Standing in the Capitol Media Center, state Sen. David G. Argall (R-29) and John Yudichak (D-14) on Tuesday formally introduced Senate Bill 76, The Property Tax Independence Act.
In his remarks about the bill, Argall noted that the property tax has plagued Pennsylvania since the 1830s.
"Back then, in addition to revenues from a local property tax, we used to pay our teachers partly in vegetables as they taught in one-room schoolhouses," Argall said. "We no longer pay our teachers in vegetables, our children no longer learn in one-room schoolhouses, but we still pay for public education through an outmoded property tax. That's just crazy."
The proposal would eliminate school property taxes by increasing the state's Sales and Use Tax from 6 to 7 percent, and increasing the Personal Income Tax from 3.07 to 4.34 percent. The proposal would also close certain loopholes and take advantage of existing gaming revenues already dedicated to property tax relief.
Sen. Yudichak mentioned how passage of the proposal would eliminate the burden many Pennsylvanians endure.
"We need to find a way to do away with our antiquated system of property taxes and this legislation begins that conversation," Yudichak added. "Property taxes are a huge burden for Pennsylvania homeowners and senior citizens and I applaud my colleagues for bringing these proposals forward."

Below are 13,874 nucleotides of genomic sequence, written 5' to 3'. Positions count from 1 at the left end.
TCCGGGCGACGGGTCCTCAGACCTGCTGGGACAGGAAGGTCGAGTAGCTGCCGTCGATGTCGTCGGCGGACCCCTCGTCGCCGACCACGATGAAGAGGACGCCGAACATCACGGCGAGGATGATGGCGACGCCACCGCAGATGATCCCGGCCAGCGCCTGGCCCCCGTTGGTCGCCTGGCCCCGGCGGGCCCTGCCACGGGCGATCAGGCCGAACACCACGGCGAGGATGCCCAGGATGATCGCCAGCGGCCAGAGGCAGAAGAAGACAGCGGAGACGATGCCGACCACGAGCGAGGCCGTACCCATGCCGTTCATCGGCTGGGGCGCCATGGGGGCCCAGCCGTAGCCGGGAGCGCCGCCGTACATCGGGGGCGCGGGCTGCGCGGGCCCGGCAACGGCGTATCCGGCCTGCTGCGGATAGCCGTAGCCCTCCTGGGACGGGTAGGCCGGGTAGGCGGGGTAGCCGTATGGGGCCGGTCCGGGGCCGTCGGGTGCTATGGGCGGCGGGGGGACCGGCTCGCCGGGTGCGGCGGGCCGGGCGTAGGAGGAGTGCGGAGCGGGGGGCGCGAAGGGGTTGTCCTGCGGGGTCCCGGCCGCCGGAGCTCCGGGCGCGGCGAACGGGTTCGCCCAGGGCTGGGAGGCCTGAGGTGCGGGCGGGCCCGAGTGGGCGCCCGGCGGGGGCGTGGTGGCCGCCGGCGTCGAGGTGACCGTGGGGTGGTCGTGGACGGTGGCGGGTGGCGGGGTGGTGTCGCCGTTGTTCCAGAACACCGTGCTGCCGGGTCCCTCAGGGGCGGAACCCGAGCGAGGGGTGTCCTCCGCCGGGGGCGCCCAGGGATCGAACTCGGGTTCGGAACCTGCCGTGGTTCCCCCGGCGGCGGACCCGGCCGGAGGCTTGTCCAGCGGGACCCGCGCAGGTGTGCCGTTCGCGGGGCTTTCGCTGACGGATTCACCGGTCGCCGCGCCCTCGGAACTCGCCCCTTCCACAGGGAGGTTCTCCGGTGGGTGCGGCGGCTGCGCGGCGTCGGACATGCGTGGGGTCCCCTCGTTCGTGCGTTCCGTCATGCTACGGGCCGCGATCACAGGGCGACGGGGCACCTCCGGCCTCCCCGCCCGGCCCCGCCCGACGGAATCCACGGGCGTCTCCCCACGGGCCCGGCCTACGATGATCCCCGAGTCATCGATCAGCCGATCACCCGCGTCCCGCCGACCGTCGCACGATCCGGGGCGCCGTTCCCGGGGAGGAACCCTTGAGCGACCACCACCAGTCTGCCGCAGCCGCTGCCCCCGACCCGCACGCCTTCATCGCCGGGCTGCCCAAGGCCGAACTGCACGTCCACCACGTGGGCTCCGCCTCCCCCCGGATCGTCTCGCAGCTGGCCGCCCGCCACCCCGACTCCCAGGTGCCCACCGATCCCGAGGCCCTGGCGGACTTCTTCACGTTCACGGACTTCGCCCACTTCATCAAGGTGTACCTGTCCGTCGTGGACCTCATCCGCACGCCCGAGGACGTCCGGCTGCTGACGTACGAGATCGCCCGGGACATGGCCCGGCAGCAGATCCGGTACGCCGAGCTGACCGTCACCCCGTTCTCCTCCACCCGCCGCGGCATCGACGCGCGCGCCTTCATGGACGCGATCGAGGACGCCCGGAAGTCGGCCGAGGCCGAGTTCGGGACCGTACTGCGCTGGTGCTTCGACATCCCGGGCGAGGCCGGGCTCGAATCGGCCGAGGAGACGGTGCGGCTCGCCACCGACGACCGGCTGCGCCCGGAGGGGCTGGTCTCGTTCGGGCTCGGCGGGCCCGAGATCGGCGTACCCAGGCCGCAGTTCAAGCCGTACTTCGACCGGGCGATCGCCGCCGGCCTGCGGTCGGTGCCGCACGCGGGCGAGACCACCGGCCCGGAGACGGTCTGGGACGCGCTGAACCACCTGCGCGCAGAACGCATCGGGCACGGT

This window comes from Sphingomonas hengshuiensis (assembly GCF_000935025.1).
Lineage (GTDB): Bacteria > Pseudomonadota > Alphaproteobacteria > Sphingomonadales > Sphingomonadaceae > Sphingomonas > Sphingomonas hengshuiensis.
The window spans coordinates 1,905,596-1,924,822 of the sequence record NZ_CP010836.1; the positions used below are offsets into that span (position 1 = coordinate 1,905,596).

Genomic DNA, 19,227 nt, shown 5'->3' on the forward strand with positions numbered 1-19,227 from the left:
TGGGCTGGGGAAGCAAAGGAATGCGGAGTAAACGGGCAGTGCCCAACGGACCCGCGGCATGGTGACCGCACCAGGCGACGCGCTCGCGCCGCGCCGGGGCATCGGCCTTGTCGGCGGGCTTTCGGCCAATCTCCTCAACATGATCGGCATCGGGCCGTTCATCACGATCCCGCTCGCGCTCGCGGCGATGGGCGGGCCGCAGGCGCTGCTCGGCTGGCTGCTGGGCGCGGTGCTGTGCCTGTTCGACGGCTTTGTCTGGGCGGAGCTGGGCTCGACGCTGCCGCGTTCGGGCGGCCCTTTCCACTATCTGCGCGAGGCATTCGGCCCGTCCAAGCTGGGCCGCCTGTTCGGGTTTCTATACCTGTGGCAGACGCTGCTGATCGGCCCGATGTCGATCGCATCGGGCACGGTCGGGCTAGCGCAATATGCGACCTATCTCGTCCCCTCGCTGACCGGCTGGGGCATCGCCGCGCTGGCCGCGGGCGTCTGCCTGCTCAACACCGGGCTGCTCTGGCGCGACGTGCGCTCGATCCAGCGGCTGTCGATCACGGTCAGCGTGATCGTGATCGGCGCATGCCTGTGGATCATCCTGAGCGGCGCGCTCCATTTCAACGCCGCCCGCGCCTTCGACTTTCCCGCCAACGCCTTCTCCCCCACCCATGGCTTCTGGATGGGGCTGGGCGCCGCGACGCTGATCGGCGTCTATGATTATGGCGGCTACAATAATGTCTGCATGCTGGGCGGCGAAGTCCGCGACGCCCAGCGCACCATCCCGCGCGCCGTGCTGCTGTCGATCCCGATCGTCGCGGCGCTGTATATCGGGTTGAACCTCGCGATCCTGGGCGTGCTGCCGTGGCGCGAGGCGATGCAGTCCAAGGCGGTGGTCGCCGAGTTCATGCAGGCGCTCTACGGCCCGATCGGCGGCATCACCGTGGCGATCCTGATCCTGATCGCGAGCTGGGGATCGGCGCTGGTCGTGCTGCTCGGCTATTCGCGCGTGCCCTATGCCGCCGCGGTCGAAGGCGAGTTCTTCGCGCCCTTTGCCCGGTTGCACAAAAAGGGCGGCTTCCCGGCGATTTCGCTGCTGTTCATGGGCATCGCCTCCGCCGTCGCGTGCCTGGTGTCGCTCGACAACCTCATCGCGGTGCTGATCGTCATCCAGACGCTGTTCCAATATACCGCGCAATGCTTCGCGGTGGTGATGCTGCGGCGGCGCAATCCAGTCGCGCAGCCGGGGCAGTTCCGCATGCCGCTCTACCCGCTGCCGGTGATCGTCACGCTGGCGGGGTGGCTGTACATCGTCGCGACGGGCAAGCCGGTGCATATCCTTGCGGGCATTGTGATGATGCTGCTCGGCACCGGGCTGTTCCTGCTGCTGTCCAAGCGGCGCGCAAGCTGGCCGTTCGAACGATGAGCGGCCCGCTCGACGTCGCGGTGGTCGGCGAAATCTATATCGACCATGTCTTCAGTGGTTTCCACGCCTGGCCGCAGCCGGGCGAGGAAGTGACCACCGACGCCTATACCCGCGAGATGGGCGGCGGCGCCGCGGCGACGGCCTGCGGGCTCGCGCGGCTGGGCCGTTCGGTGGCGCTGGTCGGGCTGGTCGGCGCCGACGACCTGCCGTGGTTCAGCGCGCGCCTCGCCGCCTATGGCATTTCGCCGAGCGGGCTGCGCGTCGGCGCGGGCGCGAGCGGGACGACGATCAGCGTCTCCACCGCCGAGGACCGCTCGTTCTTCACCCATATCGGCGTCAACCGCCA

The proposal has grassroots support throughout the state, with the Pennsylvania Coalition of Taxpayer Associations firmly behind the bill. David Baldinger, spokesperson for the PCTA, thanked legislators for supporting the legislative proposal.
"Due to the consideration and cooperation of the prime sponsors of House Bill 76 and Senate Bill 76, we have been privileged to be a full partner in the legislative process. We thank those who have given us the opportunity to help draft such vital legislation," Baldinger said.
Argall and Yudichak are joining efforts with state Senators Mike Folmer (R-48) and Judy Schwank (D-11) to introduce the plan in the Senate. State Representative Jim Cox (R-129) will introduce House Bill 76 in the other chamber. Locally, state Representatives Doyle Heffley (R-122), Neal Goodman (D-123), Jerry Knowles (R-124) and Mike Tobash (R-125) have all pledged their support for the legislation.